Rare Book Monthly

Articles - September - 2009 Issue

Rivals, Others Seek to Derail Google/Publishers Alliance

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The Open Book Alliance has raised vociferous objections to the proposed Google/Publishers settlement.


By Michael Stillman

With time running out to file legal objections to the agreement between Google and publishers for the former to sell digitized copies of in-copyright books, the opposition has grouped to make a final stand. The "Open Book Alliance" is playing the role of General Custer in this last stand, though naturally they hope for a better outcome. The Alliance includes a variety of groups, some commercial, some not, some perhaps spurred by altruistic motives, others with obvious competitive commercial interests at stake. The final hearing in court is scheduled for September 4, with a decision by October 7.

A few years ago, Google reached an agreement with several important libraries, such as Oxford, Harvard, New York Public, later expanded to many more, to scan and digitize old books in their collections. The project (Google Book Search) promised to make vast amounts of hard if not virtually impossible to find information available to researchers and the curious all over the world from the convenience of their personal computers. There has never been anything close to this project in terms of making the knowledge of previous generations available to people of today. While Google does not release figures, we estimate that they probably have scanned around 10 million books by now.

Of course, a project of this magnitude is bound to run into conflict with the private interests of someone. In this case, it was the publishers and writers who saw the fruits of their labor/investments about to be converted to private use without their receiving compensation. For books published before 1923, there was no issue, as these copyrights had long ago expired. However, books published after 1922 could still be under copyright, but Google was scanning and making these books available to the public with no payment to the copyright holders.

Despite the fact that many of the post-1922 books might still be under copyright, Google plowed ahead with their project, including the digitization of many of these books. The first to object were the Authors' Guild and Association of American Publishers, representing the two groups with a financial interest in copyrighted books. They demanded Google cease. Google refused. It might sound logical that Google first seek permission to digitize copyrighted books, but this is not as easy as it sounds. Much research is required to determine which books are still under copyright, and it is even harder to locate the copyright holders if they are. Who do you seek permission from or pay for a 1925 book whose author died in 1930 and whose publisher went out of business in 1935? Seeking permission in advance was essentially the same as saying these books could not be made available digitally to the public. They were doomed to be left to die on a handful of scattered library shelves, never seen, and eventually de-accessioned into oblivion. Google stood between them and this fate.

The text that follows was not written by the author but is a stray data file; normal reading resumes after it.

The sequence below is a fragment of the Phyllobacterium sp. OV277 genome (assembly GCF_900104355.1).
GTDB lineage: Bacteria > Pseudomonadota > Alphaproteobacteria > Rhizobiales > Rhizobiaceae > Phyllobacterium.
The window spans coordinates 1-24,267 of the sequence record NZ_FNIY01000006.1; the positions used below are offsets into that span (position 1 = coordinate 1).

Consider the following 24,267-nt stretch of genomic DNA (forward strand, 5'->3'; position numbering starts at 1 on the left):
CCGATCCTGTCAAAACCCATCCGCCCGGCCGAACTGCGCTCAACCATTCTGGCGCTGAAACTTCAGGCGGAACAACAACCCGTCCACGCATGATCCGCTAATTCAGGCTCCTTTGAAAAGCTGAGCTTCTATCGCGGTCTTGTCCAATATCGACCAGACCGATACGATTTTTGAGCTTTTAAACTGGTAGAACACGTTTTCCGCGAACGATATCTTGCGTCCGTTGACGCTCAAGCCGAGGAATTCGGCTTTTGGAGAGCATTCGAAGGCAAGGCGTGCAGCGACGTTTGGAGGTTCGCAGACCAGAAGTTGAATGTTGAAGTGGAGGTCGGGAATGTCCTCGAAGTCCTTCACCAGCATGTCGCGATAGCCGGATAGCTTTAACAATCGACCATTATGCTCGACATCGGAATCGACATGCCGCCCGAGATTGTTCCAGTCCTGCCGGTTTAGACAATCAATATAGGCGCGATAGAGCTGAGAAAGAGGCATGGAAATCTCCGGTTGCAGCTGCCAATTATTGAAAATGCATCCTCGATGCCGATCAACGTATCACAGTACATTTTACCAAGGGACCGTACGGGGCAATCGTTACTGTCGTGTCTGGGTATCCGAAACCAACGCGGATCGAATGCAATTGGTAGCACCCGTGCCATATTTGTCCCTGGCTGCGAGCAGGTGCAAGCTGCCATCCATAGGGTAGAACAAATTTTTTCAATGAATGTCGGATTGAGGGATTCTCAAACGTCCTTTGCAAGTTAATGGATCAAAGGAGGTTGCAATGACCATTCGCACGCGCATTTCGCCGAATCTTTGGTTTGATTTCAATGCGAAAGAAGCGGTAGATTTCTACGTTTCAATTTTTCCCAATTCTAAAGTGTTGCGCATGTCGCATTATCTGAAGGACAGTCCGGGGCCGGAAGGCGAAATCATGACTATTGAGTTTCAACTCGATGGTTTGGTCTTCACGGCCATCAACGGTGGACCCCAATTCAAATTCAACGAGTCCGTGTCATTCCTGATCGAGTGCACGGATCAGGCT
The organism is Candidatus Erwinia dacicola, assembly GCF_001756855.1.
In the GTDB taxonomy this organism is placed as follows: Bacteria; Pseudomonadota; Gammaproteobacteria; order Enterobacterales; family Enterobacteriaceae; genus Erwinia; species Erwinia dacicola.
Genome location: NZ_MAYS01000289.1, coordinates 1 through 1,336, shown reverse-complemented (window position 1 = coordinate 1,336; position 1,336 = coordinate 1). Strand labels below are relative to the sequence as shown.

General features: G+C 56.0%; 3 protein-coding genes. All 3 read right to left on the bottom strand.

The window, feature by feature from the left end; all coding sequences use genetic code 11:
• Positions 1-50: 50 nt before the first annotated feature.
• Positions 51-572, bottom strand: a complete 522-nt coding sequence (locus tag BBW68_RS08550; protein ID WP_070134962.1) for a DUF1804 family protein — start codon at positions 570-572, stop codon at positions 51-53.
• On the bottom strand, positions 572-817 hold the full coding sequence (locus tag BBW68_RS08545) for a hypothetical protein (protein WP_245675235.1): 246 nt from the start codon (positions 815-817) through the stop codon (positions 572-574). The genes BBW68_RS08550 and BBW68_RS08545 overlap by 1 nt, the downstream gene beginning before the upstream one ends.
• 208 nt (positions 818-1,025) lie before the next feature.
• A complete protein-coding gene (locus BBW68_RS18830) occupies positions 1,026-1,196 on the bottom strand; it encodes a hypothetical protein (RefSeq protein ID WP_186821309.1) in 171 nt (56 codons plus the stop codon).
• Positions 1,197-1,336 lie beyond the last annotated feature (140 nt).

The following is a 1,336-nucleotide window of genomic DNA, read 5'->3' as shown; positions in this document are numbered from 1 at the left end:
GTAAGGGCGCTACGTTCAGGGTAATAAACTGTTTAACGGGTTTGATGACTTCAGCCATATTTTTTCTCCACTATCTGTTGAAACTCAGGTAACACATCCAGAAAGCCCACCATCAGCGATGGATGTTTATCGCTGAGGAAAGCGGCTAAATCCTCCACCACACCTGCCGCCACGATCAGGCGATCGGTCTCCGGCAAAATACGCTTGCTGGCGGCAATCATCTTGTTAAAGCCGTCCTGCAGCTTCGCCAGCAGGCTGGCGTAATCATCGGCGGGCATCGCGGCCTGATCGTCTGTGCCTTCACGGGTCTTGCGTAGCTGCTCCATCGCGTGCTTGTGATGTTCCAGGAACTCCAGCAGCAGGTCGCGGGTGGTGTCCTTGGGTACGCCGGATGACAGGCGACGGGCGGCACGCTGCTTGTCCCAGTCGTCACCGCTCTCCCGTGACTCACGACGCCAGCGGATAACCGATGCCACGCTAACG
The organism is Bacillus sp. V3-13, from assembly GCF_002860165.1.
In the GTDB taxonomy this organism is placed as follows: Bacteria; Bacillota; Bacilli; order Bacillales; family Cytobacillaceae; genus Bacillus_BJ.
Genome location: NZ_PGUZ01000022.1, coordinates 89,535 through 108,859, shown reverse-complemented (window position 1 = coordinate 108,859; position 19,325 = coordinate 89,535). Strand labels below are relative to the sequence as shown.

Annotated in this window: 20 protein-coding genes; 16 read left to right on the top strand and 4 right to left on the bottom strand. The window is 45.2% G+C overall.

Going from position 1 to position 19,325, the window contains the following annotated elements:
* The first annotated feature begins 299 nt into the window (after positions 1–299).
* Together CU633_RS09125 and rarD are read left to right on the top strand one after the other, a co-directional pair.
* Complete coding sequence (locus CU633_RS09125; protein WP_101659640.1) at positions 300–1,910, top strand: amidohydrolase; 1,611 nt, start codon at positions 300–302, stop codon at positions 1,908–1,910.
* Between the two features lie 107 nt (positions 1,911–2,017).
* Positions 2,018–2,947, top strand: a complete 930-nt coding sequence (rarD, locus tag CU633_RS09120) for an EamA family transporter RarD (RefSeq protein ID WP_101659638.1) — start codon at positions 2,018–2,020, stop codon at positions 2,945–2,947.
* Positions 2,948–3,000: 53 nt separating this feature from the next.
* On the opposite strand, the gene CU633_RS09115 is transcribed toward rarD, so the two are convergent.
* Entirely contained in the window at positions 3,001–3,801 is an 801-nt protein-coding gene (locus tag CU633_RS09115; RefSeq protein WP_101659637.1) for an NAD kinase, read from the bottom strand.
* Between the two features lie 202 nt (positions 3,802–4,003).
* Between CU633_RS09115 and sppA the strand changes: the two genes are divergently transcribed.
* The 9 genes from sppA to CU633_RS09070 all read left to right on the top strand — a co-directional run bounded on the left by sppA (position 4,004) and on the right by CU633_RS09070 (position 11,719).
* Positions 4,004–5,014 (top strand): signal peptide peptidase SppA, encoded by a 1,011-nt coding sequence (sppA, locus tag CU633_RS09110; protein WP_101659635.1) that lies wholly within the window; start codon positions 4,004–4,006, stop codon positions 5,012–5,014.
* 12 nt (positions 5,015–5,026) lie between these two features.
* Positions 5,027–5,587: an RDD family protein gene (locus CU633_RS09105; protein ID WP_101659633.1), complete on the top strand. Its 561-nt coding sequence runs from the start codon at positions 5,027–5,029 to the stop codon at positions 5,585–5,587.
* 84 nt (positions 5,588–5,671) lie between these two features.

After some contentious public debate, Google reached a settlement with the authors' and publishers' organizations. Essentially, it provided for the copyright holders to receive 63% and Google 37% of revenues gained from selling access to these digitized books. Writers and publishers gained an opportunity to once again make money from out-of-print books that no longer provided any income at all, the public gained access to these "lost" texts, and Google had an opportunity to make some money in return for making all of this information available to the public. Copyright holders who did not like this settlement were free to opt out and keep their books out of Google's book search. It was a win-win-win proposition. Not so fast.

The Open Book Alliance, which is making the most vocal objections to this arrangement, is a consortium of private interests and public-spirited groups. It includes both of Google's major search rivals, Microsoft and Yahoo, and book (including e-book) competitor Amazon. It also includes several library and printing organizations which may or may not have conflicting private interests, and the Internet Archive, a wonderful, public-minded organization that has been scanning old books longer than Google and provides that outstanding database of websites as they appeared in the past, the Wayback Machine. The Internet Archive digitizes, for free public access, out of copyright and in-copyright books, but seeks copyright holder permission first before scanning books that are still under copyright protection (however, we might note, they do not seek permission to make available the older and deleted versions of copyrighted websites found in the Wayback Machine, even though the owners might wish those earlier iterations would disappear). Not surprisingly, the Internet Archive collection of digitized books is tiny in comparison to Google's.

Rare Book Monthly

  • <b>Doyle, April 25:</b> E.H. SHEPARD, Original drawing for A.A. Milne’s The House at Pooh Corner.<br>$40,000-60,000
    <b>Doyle, April 25:</b> BERNARD RATZER, Plan of the City of New York in North America, surveyed in the years 1766 & 1767. $80,000-100,000